Infectious disease experts have warned it may still be some time before it’s known the peak of the Omicron outbreak has passed.
While various chief health officers have said COVID-19 case numbers linked to the variant are starting to plateau in many states, leading epidemiologists have said it might take two to three weeks to get a more accurate picture.
Associate professor Sanjaya Senanayake from the Australian National University said hospitalisation data would be key in determining when the peak had passed.
“The numbers that the chief health officers are telling us every day about their state or territory are likely to be very inaccurate because there’s just so much Omicron out and about and a lot of asymptomatic Omicron,” he told the Nine Network.
“We do know there’s a delay from a case to a hospitalisation by two or three weeks, and because of delays in testing.”
He said South Australia had already reached the peak of Omicron, based on hospitalisation figures.
As the wave continues, people will rely on rapid tests more to attend school and work safely.
Professor Senanayake said supply was critical in those settings.
“It’s clearly obvious now that rapid antigen tests are key to keeping our society functioning,” he said.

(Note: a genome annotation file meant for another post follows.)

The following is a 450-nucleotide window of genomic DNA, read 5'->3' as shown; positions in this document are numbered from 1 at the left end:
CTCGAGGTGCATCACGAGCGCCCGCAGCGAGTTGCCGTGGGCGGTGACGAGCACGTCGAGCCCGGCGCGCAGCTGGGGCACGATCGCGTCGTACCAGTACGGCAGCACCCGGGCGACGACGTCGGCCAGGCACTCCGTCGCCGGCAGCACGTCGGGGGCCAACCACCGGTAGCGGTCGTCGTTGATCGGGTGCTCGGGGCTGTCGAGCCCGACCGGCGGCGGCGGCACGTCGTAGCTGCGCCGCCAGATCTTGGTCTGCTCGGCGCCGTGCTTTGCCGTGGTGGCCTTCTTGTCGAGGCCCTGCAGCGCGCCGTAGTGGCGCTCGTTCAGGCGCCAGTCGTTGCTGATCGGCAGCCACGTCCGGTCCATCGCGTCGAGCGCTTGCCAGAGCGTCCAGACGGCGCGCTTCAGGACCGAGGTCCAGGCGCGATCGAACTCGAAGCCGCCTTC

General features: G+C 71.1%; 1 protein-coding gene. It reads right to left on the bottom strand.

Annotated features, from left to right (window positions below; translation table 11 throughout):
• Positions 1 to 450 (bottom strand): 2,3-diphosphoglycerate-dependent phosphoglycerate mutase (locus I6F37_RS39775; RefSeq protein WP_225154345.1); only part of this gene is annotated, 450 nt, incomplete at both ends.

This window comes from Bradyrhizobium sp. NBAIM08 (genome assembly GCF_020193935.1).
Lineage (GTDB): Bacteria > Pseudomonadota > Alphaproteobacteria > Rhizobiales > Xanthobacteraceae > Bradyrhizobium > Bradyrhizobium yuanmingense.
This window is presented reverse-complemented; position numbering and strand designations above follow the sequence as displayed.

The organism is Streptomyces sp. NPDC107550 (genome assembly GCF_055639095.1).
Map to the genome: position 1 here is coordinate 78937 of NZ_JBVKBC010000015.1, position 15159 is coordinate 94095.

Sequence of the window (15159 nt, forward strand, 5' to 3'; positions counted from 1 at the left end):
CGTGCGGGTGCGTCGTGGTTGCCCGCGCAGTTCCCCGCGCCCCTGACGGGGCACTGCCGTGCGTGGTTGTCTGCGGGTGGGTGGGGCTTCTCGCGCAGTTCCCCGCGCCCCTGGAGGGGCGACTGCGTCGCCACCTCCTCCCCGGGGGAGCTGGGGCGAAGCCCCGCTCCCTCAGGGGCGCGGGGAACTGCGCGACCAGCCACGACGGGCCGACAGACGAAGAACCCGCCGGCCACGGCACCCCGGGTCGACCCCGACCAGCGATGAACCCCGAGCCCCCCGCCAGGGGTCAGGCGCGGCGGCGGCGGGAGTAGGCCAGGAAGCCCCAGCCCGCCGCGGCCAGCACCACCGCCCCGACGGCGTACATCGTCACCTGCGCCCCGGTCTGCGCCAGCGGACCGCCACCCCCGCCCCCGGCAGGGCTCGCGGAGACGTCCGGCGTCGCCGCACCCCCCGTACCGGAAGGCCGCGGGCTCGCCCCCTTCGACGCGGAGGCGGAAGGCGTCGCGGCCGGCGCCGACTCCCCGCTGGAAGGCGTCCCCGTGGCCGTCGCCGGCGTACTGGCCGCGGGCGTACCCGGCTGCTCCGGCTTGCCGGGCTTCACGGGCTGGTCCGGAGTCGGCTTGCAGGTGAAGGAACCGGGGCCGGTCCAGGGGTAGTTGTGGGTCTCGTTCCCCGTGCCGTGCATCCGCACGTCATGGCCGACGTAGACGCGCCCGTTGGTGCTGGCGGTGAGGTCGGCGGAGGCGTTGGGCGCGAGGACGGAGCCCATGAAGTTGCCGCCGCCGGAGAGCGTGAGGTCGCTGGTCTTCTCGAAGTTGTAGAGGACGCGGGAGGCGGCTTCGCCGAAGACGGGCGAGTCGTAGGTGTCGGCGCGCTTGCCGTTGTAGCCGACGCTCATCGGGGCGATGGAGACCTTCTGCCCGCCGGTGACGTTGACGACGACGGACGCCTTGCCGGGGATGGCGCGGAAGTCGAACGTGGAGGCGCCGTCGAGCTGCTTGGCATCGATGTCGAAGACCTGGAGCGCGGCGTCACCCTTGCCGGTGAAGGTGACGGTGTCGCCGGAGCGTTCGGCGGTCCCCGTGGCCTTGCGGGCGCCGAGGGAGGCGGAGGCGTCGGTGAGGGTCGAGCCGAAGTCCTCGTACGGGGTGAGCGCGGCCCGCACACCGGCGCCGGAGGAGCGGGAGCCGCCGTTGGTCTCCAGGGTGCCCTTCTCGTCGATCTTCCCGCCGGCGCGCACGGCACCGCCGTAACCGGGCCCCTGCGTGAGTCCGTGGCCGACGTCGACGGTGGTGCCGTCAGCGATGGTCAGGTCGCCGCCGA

“If governments can get enough tests, then I think it is worthwhile using it in the school model.”
Unions are also threatening strike action due to shortages of rapid tests and inadequate COVID safety measures.
It comes after an emergency meeting convened by the Australian Council of Trade Unions on Monday.
ACTU secretary Sally McManus said some employers had tried to force employees to come to work while they were COVID positive.
“That’s the type of example where workers do have a right to stop work and not work in situations where they’re being put in danger,” she told the Nine Network.
“We also need to upgrade our safety measures because this is Omicron, not Delta, and the thing is, you can’t be shortsighted about this.”
The unions have also called for the federal government to provide rapid tests to workers for free.
Unions are also reserving their rights to cease work or ban unsafe practices if employers fail to act.
There were more than 70,000 infections across the country on Monday, with 29,504 in NSW, 22,429 in Victoria, 15,122 in Queensland, 3829 in South Australia, 1601 in the ACT, 1037 in Tasmania, 284 in the Northern Territory and 12 in Western Australia.
More than one-in-four Australians over the age of 18 have had their booster shot and one-in-seven aged between five and 11 were jabbed in the first week of eligibility.